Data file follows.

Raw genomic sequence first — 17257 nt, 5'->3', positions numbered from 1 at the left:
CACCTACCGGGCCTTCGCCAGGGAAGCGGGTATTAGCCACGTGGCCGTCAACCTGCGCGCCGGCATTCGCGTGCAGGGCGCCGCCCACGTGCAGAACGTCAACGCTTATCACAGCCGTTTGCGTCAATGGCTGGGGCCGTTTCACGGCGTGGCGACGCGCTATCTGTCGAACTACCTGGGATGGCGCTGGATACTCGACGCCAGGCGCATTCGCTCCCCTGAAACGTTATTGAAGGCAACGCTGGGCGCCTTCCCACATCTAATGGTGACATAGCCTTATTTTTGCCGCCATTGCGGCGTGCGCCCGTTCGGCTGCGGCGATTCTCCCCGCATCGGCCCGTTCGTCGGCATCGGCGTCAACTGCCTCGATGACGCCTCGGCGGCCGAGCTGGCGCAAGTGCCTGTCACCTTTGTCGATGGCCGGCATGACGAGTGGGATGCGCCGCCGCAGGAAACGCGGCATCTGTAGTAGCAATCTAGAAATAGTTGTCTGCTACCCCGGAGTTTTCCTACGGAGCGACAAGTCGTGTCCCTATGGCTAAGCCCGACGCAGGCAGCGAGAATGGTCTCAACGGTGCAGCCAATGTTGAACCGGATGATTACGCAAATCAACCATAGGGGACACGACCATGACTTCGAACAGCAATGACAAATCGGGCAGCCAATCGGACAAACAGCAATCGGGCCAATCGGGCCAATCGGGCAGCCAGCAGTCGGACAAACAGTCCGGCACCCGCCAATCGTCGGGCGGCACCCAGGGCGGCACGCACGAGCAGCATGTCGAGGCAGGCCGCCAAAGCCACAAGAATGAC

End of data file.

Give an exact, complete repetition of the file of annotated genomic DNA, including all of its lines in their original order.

Raw genomic sequence first — 17257 nt, 5'->3', positions numbered from 1 at the left:
CACCTACCGGGCCTTCGCCAGGGAAGCGGGTATTAGCCACGTGGCCGTCAACCTGCGCGCCGGCATTCGCGTGCAGGGCGCCGCCCACGTGCAGAACGTCAACGCTTATCACAGCCGTTTGCGTCAATGGCTGGGGCCGTTTCACGGCGTGGCGACGCGCTATCTGTCGAACTACCTGGGATGGCGCTGGATACTCGACGCCAGGCGCATTCGCTCCCCTGAAACGTTATTGAAGGCAACGCTGGGCGCCTTCCCACATCTAATGGTGACATAGCCTTATTTTTGCCGCCATTGCGGCGTGCGCCCGTTCGGCTGCGGCGATTCTCCCCGCATCGGCCCGTTCGTCGGCATCGGCGTCAACTGCCTCGATGACGCCTCGGCGGCCGAGCTGGCGCAAGTGCCTGTCACCTTTGTCGATGGCCGGCATGACGAGTGGGATGCGCCGCCGCAGGAAACGCGGCATCTGTAGTAGCAATCTAGAAATAGTTGTCTGCTACCCCGGAGTTTTCCTACGGAGCGACAAGTCGTGTCCCTATGGCTAAGCCCGACGCAGGCAGCGAGAATGGTCTCAACGGTGCAGCCAATGTTGAACCGGATGATTACGCAAATCAACCATAGGGGACACGACCATGACTTCGAACAGCAATGACAAATCGGGCAGCCAATCGGACAAACAGCAATCGGGCCAATCGGGCCAATCGGGCAGCCAGCAGTCGGACAAACAGTCCGGCACCCGCCAATCGTCGGGCGGCACCCAGGGCGGCACGCACGAGCAGCATGTCGAGGCAGGCCGCCAAAGCCACAAGAATGAC